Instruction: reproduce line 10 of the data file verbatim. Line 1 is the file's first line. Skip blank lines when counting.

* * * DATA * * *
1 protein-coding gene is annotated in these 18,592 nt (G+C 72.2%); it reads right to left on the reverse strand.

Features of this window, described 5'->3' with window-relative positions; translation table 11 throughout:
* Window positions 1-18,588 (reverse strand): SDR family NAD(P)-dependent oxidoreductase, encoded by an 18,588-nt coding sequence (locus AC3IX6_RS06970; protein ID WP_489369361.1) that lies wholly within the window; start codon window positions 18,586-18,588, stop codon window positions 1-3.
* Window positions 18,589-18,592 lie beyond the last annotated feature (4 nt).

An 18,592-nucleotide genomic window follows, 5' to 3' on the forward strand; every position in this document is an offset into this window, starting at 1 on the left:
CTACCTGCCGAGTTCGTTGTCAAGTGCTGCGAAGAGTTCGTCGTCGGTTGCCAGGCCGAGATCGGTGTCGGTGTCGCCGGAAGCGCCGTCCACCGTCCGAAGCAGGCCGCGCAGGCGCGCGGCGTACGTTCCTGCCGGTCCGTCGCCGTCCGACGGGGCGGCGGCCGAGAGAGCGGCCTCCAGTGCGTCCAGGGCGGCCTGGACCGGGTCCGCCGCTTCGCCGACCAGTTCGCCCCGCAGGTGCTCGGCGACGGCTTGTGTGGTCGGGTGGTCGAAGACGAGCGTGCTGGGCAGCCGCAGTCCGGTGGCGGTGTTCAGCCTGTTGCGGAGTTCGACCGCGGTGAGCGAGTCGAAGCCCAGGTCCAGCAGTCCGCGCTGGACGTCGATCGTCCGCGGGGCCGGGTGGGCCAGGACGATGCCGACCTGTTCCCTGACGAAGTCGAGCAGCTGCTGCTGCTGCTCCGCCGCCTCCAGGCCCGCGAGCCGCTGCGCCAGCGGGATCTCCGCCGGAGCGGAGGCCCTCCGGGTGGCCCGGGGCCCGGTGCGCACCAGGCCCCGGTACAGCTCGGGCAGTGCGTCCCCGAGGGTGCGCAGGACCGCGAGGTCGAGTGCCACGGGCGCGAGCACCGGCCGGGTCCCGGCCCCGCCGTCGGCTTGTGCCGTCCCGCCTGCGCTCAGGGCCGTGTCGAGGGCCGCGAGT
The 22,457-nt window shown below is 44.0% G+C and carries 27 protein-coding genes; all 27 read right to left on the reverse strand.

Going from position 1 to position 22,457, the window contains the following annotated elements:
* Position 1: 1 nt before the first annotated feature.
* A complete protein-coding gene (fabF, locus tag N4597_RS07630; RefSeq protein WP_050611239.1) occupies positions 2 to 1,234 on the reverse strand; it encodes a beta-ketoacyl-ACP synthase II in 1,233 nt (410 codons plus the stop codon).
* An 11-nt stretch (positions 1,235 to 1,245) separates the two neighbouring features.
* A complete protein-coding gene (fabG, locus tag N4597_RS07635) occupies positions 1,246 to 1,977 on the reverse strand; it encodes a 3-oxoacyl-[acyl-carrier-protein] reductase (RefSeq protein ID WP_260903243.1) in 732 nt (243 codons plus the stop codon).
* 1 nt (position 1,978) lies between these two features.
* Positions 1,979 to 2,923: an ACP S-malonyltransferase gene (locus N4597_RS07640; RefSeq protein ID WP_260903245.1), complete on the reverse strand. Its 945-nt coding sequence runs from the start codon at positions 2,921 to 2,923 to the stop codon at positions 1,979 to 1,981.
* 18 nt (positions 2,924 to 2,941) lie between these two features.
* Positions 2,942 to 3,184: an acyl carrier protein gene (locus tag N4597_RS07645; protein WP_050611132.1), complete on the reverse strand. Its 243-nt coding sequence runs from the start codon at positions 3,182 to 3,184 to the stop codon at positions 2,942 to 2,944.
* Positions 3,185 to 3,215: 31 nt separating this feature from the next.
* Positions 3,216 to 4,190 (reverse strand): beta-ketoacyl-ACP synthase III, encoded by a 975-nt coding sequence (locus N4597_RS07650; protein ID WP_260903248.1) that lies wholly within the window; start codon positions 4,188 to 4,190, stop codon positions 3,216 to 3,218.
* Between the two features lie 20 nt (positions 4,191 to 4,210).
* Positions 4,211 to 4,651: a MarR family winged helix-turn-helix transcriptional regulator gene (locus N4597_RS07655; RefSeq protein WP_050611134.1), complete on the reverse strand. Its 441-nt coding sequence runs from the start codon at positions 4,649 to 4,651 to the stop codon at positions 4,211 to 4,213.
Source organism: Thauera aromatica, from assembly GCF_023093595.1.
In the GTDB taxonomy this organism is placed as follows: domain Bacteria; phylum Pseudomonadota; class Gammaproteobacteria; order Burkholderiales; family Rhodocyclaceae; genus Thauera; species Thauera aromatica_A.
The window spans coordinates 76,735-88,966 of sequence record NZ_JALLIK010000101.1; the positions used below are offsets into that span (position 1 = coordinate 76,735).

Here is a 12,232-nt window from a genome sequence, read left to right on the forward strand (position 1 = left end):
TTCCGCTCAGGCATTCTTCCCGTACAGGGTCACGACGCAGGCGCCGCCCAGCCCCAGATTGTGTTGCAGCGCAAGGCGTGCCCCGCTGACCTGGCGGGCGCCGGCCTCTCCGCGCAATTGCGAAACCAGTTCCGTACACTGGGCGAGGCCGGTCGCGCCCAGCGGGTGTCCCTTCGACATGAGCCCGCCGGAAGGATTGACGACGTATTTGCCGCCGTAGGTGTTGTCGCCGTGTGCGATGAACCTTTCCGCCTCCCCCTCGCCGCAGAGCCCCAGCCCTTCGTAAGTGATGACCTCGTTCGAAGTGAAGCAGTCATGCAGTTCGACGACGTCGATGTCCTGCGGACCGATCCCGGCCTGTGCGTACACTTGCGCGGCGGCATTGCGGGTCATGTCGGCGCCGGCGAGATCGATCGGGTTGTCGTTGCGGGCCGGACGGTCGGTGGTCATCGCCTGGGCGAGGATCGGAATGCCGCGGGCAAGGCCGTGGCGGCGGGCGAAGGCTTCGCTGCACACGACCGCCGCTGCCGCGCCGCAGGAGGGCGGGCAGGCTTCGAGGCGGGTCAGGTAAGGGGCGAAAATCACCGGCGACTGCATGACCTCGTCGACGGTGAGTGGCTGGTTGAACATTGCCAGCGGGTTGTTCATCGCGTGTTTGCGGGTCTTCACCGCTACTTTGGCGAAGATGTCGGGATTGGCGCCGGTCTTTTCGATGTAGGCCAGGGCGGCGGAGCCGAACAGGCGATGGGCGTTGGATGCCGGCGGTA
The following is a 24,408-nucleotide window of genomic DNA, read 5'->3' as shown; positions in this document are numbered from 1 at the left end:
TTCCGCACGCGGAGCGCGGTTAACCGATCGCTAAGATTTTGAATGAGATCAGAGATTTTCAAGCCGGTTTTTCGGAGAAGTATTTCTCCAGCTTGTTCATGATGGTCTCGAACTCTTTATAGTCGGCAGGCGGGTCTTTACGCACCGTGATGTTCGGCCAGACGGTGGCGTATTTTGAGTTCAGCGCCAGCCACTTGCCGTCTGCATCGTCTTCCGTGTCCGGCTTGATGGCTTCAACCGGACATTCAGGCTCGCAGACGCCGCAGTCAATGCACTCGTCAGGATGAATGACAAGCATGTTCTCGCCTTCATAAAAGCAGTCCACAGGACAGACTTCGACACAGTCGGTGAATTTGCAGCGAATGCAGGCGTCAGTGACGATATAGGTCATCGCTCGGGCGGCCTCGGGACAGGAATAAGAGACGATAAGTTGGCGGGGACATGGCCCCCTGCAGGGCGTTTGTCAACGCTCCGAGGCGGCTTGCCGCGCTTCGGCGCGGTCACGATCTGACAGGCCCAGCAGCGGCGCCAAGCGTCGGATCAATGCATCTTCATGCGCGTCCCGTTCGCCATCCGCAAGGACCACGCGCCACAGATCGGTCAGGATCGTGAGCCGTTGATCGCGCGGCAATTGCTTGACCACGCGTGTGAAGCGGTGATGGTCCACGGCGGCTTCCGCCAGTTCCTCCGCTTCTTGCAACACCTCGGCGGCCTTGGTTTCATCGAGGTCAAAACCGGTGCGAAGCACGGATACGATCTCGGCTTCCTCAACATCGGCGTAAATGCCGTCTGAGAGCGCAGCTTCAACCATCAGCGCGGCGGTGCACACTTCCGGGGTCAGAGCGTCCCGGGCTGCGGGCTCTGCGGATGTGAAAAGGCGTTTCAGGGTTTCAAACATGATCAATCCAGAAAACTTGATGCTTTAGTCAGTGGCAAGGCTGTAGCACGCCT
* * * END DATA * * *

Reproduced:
* A complete protein-coding gene (fabF, locus tag N4597_RS07630; RefSeq protein WP_050611239.1) occupies positions 2 to 1,234 on the reverse strand; it encodes a beta-ketoacyl-ACP synthase II in 1,233 nt (410 codons plus the stop codon).